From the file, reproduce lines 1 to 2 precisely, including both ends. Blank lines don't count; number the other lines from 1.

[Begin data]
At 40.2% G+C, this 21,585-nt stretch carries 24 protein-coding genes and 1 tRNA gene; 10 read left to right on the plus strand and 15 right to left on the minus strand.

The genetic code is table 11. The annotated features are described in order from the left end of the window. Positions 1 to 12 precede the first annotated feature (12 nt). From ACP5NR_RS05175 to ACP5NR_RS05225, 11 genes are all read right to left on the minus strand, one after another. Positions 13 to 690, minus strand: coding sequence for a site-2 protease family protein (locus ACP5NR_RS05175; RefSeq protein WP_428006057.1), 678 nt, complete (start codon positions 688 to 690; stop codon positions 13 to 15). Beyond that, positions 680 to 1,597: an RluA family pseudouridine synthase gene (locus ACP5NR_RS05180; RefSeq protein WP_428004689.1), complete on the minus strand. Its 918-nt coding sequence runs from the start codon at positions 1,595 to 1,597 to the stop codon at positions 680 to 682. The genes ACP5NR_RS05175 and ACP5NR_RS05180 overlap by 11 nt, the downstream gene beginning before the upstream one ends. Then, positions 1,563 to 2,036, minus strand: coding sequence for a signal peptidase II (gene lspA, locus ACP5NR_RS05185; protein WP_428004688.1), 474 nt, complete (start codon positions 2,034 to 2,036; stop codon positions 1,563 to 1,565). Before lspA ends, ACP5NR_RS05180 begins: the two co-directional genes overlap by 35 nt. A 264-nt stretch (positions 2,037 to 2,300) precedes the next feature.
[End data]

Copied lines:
At 40.2% G+C, this 21,585-nt stretch carries 24 protein-coding genes and 1 tRNA gene; 10 read left to right on the plus strand and 15 right to left on the minus strand.

The genetic code is table 11. The annotated features are described in order from the left end of the window. Positions 1 to 12 precede the first annotated feature (12 nt). From ACP5NR_RS05175 to ACP5NR_RS05225, 11 genes are all read right to left on the minus strand, one after another. Positions 13 to 690, minus strand: coding sequence for a site-2 protease family protein (locus ACP5NR_RS05175; RefSeq protein WP_428006057.1), 678 nt, complete (start codon positions 688 to 690; stop codon positions 13 to 15). Beyond that, positions 680 to 1,597: an RluA family pseudouridine synthase gene (locus ACP5NR_RS05180; RefSeq protein WP_428004689.1), complete on the minus strand. Its 918-nt coding sequence runs from the start codon at positions 1,595 to 1,597 to the stop codon at positions 680 to 682. The genes ACP5NR_RS05175 and ACP5NR_RS05180 overlap by 11 nt, the downstream gene beginning before the upstream one ends. Then, positions 1,563 to 2,036, minus strand: coding sequence for a signal peptidase II (gene lspA, locus ACP5NR_RS05185; protein WP_428004688.1), 474 nt, complete (start codon positions 2,034 to 2,036; stop codon positions 1,563 to 1,565). Before lspA ends, ACP5NR_RS05180 begins: the two co-directional genes overlap by 35 nt. A 264-nt stretch (positions 2,037 to 2,300) precedes the next feature.